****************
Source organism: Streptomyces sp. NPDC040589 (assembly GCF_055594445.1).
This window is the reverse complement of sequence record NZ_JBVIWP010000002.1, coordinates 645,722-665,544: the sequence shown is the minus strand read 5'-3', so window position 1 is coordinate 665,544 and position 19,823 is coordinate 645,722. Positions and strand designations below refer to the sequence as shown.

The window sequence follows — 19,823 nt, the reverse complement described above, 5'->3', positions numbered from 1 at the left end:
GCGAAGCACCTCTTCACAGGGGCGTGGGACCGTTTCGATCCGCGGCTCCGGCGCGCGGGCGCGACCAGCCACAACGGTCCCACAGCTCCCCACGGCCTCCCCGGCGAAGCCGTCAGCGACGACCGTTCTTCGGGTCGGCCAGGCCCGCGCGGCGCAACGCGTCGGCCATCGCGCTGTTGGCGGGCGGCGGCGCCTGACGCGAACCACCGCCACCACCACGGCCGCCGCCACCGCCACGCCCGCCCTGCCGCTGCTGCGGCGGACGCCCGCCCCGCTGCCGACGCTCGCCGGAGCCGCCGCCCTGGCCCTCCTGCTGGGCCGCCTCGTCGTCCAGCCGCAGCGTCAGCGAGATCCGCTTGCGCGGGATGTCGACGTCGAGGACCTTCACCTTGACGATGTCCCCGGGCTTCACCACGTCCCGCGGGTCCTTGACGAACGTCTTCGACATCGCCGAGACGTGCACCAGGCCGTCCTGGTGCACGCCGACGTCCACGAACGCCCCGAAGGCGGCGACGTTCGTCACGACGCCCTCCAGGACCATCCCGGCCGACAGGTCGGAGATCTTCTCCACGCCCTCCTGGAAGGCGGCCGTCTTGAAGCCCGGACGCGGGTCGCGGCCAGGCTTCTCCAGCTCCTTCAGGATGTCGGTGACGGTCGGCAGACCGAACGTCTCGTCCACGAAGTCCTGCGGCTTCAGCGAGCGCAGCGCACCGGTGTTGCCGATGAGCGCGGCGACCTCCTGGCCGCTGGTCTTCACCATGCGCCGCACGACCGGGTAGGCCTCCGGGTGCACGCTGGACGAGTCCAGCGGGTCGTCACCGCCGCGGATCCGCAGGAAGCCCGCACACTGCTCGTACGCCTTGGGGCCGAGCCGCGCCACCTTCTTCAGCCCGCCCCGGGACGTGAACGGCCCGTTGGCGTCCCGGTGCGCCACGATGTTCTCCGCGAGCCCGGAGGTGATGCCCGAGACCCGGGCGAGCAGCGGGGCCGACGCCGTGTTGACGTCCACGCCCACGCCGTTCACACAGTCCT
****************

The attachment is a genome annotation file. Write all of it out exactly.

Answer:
Source organism: Streptomyces sp. NPDC040589 (assembly GCF_055594445.1).
This window is the reverse complement of sequence record NZ_JBVIWP010000002.1, coordinates 645,722-665,544: the sequence shown is the minus strand read 5'-3', so window position 1 is coordinate 665,544 and position 19,823 is coordinate 645,722. Positions and strand designations below refer to the sequence as shown.

The window sequence follows — 19,823 nt, the reverse complement described above, 5'->3', positions numbered from 1 at the left end:
GCGAAGCACCTCTTCACAGGGGCGTGGGACCGTTTCGATCCGCGGCTCCGGCGCGCGGGCGCGACCAGCCACAACGGTCCCACAGCTCCCCACGGCCTCCCCGGCGAAGCCGTCAGCGACGACCGTTCTTCGGGTCGGCCAGGCCCGCGCGGCGCAACGCGTCGGCCATCGCGCTGTTGGCGGGCGGCGGCGCCTGACGCGAACCACCGCCACCACCACGGCCGCCGCCACCGCCACGCCCGCCCTGCCGCTGCTGCGGCGGACGCCCGCCCCGCTGCCGACGCTCGCCGGAGCCGCCGCCCTGGCCCTCCTGCTGGGCCGCCTCGTCGTCCAGCCGCAGCGTCAGCGAGATCCGCTTGCGCGGGATGTCGACGTCGAGGACCTTCACCTTGACGATGTCCCCGGGCTTCACCACGTCCCGCGGGTCCTTGACGAACGTCTTCGACATCGCCGAGACGTGCACCAGGCCGTCCTGGTGCACGCCGACGTCCACGAACGCCCCGAAGGCGGCGACGTTCGTCACGACGCCCTCCAGGACCATCCCGGCCGACAGGTCGGAGATCTTCTCCACGCCCTCCTGGAAGGCGGCCGTCTTGAAGCCCGGACGCGGGTCGCGGCCAGGCTTCTCCAGCTCCTTCAGGATGTCGGTGACGGTCGGCAGACCGAACGTCTCGTCCACGAAGTCCTGCGGCTTCAGCGAGCGCAGCGCACCGGTGTTGCCGATGAGCGCGGCGACCTCCTGGCCGCTGGTCTTCACCATGCGCCGCACGACCGGGTAGGCCTCCGGGTGCACGCTGGACGAGTCCAGCGGGTCGTCACCGCCGCGGATCCGCAGGAAGCCCGCACACTGCTCGTACGCCTTGGGGCCGAGCCGCGCCACCTTCTTCAGCCCGCCCCGGGACGTGAACGGCCCGTTGGCGTCCCGGTGCGCCACGATGTTCTCCGCGAGCCCGGAGGTGATGCCCGAGACCCGGGCGAGCAGCGGGGCCGACGCCGTGTTGACGTCCACGCCCACGCCGTTCACACAGTCCT